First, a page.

Want it good, want it cheap
I started replying to Oz Bloke on the subject of this letter and decided I might as well just post a new entry altogether.
High prices for common drugs in HDB heartland
MY CHILD was sick, down with a bad cough, sore throat, runny nose and a slight fever on Feb 16. At 9pm, our family doctor had left so we went to another private clinic - 'Street 11 Clinic' at Block 139 Tampines Street 11.
After a brief consultation, she was given these medicines: cough syrup (one bottle, 'Dhasedyl, 90ml'); a packet of 'Danzen' (20 tablets, 5mg) for the throat; 'Telfast D' (10 tablets) for runny nose and antibiotics 'Klacid MR' (five 500mg tablets for throat and nose).
I was astonished when I received the bill. These medicines cost me $80. I am puzzled at the high cost because I believe that my daughter's symptoms were fairly common and she was treated by a locum.
I feel the clinic had either overcharged and jacked up the price of common drugs, or did it give me unnecessarily expensive drugs for a common illness?
I asked the receptionist for a breakdown of the cost of the various medicines. To my surprise, the staff informed me that the five antibiotic tablets alone cost $37.
I believe Health Minister Khaw Boon Wan had mentioned that affordable medicines be provided for patients at reasonable prices. Yet the clinic in our heartlands is charging drugs such as 'Klacid MR' at an exorbitant price. This is a worrying problem which I hope can be addressed to benefit the masses.
Gan Siok Wah (Mdm)
Not too bad as complaint letters go - the author sticks mainly to the point about drug costs, although she could not help casting doubt on the doctor's professionalism ('a locum'), or appealing to authority in her last paragraph.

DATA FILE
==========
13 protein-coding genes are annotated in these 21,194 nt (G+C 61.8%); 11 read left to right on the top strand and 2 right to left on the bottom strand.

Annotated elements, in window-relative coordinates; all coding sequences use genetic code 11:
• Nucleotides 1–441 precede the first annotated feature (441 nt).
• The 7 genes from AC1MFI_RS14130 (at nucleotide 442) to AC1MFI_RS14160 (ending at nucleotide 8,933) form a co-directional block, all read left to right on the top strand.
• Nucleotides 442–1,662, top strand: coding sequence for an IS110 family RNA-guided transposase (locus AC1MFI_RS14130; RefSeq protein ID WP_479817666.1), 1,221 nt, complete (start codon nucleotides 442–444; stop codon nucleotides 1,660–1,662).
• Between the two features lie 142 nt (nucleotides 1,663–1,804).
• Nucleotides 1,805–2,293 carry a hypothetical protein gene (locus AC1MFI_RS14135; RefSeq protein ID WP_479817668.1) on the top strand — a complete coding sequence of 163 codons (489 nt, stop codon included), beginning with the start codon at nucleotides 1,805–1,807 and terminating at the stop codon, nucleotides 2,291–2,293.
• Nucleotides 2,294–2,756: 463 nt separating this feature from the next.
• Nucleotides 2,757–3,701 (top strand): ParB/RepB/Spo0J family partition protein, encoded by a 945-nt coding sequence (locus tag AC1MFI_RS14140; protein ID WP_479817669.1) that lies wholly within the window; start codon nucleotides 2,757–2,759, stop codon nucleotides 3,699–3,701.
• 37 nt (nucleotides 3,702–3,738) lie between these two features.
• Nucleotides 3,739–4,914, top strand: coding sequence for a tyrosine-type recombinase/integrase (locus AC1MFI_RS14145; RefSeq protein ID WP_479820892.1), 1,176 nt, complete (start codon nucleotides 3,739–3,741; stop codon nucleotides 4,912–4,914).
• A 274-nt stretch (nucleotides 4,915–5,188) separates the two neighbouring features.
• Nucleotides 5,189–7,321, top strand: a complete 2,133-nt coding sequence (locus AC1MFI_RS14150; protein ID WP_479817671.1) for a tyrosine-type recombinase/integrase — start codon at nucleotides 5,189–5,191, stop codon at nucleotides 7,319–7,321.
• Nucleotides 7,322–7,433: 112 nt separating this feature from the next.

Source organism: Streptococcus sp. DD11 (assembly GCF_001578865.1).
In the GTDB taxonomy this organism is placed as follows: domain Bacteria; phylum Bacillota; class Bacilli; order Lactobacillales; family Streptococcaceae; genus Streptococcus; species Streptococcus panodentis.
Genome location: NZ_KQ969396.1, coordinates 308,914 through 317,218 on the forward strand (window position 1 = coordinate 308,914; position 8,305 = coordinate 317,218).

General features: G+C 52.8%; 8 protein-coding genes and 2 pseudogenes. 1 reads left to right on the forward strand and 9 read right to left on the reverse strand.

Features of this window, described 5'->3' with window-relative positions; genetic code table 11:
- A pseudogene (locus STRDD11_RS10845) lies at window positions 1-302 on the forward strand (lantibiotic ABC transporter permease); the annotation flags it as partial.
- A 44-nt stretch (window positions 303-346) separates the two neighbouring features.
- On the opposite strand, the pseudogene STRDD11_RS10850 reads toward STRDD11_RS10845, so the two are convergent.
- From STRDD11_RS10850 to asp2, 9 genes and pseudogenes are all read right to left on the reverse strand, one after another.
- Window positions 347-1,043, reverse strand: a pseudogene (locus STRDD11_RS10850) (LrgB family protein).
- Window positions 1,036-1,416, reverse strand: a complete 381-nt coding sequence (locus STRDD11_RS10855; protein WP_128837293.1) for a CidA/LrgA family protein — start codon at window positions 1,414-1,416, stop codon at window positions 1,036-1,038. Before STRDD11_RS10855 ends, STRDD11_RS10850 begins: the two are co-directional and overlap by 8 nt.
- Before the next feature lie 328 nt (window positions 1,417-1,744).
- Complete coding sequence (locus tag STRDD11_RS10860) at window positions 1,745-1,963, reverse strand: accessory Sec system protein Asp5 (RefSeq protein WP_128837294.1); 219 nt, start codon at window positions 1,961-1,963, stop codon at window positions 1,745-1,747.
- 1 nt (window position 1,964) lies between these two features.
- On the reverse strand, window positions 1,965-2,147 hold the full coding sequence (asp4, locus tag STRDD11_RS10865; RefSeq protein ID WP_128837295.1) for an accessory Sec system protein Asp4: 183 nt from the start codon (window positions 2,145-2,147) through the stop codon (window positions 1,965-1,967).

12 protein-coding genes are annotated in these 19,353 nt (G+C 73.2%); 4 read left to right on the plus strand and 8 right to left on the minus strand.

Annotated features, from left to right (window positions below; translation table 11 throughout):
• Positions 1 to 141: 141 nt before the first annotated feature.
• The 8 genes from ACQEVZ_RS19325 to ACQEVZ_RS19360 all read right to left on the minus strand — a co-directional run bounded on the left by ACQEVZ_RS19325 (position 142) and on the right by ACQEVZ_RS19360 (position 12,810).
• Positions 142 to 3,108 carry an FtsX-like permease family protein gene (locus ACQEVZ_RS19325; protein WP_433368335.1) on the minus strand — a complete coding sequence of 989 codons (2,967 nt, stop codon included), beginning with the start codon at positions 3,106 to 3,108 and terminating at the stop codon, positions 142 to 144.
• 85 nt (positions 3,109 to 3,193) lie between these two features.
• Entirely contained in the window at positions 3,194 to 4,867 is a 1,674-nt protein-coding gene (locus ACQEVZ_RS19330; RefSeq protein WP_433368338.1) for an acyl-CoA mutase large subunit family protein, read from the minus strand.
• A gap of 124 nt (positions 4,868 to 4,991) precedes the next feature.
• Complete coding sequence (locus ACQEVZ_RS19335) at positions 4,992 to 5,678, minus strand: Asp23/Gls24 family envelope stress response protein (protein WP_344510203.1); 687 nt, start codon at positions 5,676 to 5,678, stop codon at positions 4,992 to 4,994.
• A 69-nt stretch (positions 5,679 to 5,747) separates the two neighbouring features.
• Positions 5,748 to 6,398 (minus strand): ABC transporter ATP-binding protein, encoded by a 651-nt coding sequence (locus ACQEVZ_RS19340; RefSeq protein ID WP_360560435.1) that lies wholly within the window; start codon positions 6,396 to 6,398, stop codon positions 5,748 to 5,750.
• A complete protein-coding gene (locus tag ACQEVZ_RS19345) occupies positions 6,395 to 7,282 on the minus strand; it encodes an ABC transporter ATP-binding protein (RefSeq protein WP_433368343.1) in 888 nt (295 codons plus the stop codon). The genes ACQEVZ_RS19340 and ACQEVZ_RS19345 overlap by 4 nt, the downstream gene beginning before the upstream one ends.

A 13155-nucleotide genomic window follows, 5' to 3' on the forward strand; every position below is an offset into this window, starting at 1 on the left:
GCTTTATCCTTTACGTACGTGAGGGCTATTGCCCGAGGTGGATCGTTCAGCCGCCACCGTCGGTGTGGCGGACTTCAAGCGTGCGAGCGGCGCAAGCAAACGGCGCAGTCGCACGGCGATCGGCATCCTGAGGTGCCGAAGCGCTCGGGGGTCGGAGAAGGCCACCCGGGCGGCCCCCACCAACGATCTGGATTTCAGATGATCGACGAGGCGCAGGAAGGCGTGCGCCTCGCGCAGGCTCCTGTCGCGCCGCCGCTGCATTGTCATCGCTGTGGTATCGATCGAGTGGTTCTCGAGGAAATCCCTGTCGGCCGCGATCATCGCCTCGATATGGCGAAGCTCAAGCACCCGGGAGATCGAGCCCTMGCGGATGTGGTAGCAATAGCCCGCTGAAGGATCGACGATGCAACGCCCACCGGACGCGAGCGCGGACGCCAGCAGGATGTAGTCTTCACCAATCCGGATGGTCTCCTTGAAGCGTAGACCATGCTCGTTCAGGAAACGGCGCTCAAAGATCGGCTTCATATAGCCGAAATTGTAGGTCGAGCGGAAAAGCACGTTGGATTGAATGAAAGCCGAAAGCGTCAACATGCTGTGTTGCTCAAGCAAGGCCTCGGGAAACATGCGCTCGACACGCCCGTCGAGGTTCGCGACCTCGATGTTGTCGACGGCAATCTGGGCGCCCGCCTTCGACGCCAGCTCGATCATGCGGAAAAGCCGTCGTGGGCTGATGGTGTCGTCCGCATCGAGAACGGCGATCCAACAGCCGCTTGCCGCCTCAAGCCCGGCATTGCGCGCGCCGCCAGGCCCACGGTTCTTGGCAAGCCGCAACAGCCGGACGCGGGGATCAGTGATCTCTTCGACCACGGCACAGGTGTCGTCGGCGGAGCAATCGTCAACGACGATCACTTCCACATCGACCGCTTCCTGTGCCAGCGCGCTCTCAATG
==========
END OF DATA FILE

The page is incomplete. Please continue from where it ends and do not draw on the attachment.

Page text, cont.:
I don't think it is my place to judge if the drugs were unnecessary (or unnecessarily expensive?) or 'jacked up' in price. Certainly it is a fair question.
What I am curious to know, however, is this: what do you think is the right price for your daughter's medical care when you were obviously worried enough by her illness that you took her to a private clinic at night instead of just giving her some OTC drugs and waiting till the next day (Feb 17 is not a Sunday) to go to a polyclinic?
Is $80 really unaffordable, or just an expense one would rather not incur?
(People complain about the cost of healthcare, yet for the vast majority of working adults and children, a year's healthcare expenditure would not exceed the cost of that year-end trip to Australia or Korea?)
While I agree with the idea of clinics not dispensing drugs, I think the patients too may need to consider a paradigm change and start to look at sick expenses as part of their necessary budget and not an unexpected loss.